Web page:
In the multivariable models, we adjusted for age, gender, and diabetes mellitus.16 In addition, we checked whether inclusion one by one of other potential confounding variables altered the relationship of EPA–DHA and/or ALA with major cardiovascular events by ≥10%. We selected the following potential confounders: baseline levels of body mass index, current smoking (yes/no), physical activity level (≥5 or <5 days/week engaged in physical activity with a Metabolic Equivalent TASK score>3), self-reported history of stroke, dietary EPA–DHA intake, alcohol consumption (≥1 or <1 glass/week), ratio of total to HDL cholesterol, serum triglyceride levels, systolic blood pressure, current use of blood pressure-lowering medication (ATC codes C02, C03, C07, C08, and C09), antithrombotic agents (B01), and hormone replacement therapy (G03).

Results

Demographic and health characteristics of the patients

Of the 4837 patients who were enrolled in the Alpha Omega Trial, 3740 (77%) patients were consistent statin users and 413 (9%) patients were consistent statin non-users. The remainder of the patients (n= 684, 14%) were starters, stoppers, or inconsistent users of statins and were for this reason excluded from the study. The mean age of all participants was 68.9 ± 5.6 years and 78% were males. The median time since last MI before study entry was 3.7 years (inter-quartile range: 1.7–6.3). For statin users as well as for statin non-users, the four study groups receiving placebo, EPA–DHA only, ALA only, or EPA–DHA plus ALA were similar for most characteristics (Table 1). Among statin users, significant differences between study groups were observed for the use of blood pressure-lowering drugs, triglyceride levels, and consumption of fish. Among statin non-users, significant differences between study groups were observed for the percentage of patients with diabetes mellitus, self-reported stroke, the use of antithrombotic drugs, physical activity, and plasma glucose and serum triglyceride levels.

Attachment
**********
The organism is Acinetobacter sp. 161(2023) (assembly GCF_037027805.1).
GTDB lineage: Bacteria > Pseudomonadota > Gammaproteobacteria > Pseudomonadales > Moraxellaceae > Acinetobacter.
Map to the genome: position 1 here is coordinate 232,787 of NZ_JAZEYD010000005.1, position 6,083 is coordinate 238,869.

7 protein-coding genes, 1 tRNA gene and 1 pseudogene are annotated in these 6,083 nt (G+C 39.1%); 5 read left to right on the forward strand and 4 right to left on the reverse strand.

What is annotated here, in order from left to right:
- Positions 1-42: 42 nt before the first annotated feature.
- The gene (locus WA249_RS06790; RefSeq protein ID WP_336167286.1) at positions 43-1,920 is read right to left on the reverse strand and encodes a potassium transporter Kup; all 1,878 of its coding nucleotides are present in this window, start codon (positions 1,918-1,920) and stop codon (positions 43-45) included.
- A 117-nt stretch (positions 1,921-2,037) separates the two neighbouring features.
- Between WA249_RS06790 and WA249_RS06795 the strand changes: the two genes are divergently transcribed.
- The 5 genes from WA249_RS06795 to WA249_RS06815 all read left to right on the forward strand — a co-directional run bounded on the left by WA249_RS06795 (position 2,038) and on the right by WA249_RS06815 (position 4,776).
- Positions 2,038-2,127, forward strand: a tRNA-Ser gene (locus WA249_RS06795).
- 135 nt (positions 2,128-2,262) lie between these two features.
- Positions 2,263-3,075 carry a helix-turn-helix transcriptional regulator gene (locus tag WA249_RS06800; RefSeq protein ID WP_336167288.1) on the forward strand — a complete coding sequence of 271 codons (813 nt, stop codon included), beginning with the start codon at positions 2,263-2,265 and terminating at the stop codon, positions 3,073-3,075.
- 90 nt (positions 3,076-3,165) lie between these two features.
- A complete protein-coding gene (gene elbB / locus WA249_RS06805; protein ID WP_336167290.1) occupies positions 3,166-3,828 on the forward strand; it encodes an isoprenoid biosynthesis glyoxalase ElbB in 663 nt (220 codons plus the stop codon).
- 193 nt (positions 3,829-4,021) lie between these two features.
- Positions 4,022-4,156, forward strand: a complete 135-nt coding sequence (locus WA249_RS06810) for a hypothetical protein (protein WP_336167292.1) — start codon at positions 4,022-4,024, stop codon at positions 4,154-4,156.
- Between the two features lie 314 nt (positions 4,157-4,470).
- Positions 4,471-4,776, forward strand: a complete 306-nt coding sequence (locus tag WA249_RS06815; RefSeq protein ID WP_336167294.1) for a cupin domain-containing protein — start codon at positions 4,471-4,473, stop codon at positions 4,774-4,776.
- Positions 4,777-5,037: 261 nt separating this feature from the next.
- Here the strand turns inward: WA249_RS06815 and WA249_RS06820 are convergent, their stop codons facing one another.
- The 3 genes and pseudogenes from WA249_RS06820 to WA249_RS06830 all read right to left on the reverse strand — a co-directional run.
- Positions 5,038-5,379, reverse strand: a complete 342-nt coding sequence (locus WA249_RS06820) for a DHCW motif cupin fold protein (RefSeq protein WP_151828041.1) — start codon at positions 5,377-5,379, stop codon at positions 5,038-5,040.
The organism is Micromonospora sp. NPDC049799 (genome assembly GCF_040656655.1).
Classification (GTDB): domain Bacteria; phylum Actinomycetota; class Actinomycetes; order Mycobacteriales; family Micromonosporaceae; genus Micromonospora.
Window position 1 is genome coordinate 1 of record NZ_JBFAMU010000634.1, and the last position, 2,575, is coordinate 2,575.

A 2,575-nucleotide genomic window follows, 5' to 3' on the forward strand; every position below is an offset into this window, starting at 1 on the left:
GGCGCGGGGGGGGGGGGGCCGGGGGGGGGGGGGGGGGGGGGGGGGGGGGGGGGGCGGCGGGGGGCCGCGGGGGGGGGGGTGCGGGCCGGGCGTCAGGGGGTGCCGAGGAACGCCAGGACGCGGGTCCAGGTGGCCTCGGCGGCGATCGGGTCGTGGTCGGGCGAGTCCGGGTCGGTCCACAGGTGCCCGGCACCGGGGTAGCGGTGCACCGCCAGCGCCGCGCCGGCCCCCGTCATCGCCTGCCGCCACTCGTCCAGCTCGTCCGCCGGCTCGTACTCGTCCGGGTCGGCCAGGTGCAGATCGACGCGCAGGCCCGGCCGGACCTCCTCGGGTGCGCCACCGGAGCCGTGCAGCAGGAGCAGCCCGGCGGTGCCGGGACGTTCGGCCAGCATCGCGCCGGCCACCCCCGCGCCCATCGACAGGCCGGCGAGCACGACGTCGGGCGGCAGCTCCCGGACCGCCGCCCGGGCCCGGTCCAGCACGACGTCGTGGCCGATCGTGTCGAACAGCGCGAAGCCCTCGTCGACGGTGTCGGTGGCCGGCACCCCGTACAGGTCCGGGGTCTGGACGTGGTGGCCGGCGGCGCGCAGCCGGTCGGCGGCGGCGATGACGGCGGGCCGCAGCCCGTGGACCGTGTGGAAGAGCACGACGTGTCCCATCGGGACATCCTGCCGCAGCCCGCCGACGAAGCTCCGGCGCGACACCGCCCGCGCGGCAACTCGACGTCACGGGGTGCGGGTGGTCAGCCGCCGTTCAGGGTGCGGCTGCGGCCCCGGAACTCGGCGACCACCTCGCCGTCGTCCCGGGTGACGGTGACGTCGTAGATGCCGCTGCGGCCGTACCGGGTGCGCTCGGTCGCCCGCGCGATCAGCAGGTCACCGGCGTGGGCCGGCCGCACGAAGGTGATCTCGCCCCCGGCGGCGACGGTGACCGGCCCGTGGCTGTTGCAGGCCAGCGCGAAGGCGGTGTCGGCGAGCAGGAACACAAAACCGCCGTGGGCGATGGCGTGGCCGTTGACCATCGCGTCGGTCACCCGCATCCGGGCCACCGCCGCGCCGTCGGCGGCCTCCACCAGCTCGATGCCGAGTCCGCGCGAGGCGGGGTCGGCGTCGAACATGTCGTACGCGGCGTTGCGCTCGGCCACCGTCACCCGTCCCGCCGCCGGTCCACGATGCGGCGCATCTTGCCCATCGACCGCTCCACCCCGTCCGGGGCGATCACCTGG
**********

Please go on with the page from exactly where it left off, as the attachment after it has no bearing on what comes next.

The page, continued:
Table 1
Baseline characteristics of users and non-users of statins randomized to placebo or n-3 fatty acid supplementation in the Alpha Omega Trial

Effects of n-3 fatty acids on lipid levels

Table 2 presents the average changes in lipid levels between baseline and 41-month follow-up among statin users and statin non-users, respectively. No significant effects were observed in the groups receiving EPA–DHA only and ALA only. Yet, the combination of EPA–DHA and ALA reduced triglycerides significantly by 0.17 mmol/L in statin users.

Table 2
Unadjusted and adjusted changes in total cholesterol, low-density lipoprotein cholesterol, total to high-density lipoprotein cholesterol ratio, and triglycerides between baseline and 41-month follow-up among statin users and statin non-users randomized ...

Effects of n-3 fatty acids on major cardiovascular events